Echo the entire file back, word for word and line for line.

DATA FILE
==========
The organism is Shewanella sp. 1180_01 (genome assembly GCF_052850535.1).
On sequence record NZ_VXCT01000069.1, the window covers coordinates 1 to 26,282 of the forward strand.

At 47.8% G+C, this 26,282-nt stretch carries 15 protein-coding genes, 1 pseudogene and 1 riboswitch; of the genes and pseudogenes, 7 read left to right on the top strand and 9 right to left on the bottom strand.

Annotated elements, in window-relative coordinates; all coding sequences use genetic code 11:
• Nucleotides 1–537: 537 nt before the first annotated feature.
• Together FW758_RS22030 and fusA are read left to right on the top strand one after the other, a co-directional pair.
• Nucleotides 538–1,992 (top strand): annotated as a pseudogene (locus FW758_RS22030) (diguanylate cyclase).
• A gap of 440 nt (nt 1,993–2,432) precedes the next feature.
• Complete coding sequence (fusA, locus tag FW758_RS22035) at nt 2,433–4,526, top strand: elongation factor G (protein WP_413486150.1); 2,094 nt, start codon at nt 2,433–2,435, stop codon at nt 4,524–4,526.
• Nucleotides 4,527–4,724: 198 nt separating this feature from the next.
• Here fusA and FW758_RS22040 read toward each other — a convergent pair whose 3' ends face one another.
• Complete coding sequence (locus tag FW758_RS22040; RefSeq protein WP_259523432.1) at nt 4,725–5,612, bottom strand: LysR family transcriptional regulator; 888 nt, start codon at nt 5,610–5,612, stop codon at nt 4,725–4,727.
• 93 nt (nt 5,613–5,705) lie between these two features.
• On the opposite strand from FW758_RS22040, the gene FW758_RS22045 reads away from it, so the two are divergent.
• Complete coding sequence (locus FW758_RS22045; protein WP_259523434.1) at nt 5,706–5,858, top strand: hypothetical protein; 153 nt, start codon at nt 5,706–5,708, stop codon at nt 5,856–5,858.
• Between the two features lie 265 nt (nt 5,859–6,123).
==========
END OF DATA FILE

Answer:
The organism is Shewanella sp. 1180_01 (genome assembly GCF_052850535.1).
On sequence record NZ_VXCT01000069.1, the window covers coordinates 1 to 26,282 of the forward strand.

At 47.8% G+C, this 26,282-nt stretch carries 15 protein-coding genes, 1 pseudogene and 1 riboswitch; of the genes and pseudogenes, 7 read left to right on the top strand and 9 right to left on the bottom strand.

Annotated elements, in window-relative coordinates; all coding sequences use genetic code 11:
• Nucleotides 1–537: 537 nt before the first annotated feature.
• Together FW758_RS22030 and fusA are read left to right on the top strand one after the other, a co-directional pair.
• Nucleotides 538–1,992 (top strand): annotated as a pseudogene (locus FW758_RS22030) (diguanylate cyclase).
• A gap of 440 nt (nt 1,993–2,432) precedes the next feature.
• Complete coding sequence (fusA, locus tag FW758_RS22035) at nt 2,433–4,526, top strand: elongation factor G (protein WP_413486150.1); 2,094 nt, start codon at nt 2,433–2,435, stop codon at nt 4,524–4,526.
• Nucleotides 4,527–4,724: 198 nt separating this feature from the next.
• Here fusA and FW758_RS22040 read toward each other — a convergent pair whose 3' ends face one another.
• Complete coding sequence (locus tag FW758_RS22040; RefSeq protein WP_259523432.1) at nt 4,725–5,612, bottom strand: LysR family transcriptional regulator; 888 nt, start codon at nt 5,610–5,612, stop codon at nt 4,725–4,727.
• 93 nt (nt 5,613–5,705) lie between these two features.
• On the opposite strand from FW758_RS22040, the gene FW758_RS22045 reads away from it, so the two are divergent.
• Complete coding sequence (locus FW758_RS22045; protein WP_259523434.1) at nt 5,706–5,858, top strand: hypothetical protein; 153 nt, start codon at nt 5,706–5,708, stop codon at nt 5,856–5,858.
• Between the two features lie 265 nt (nt 5,859–6,123).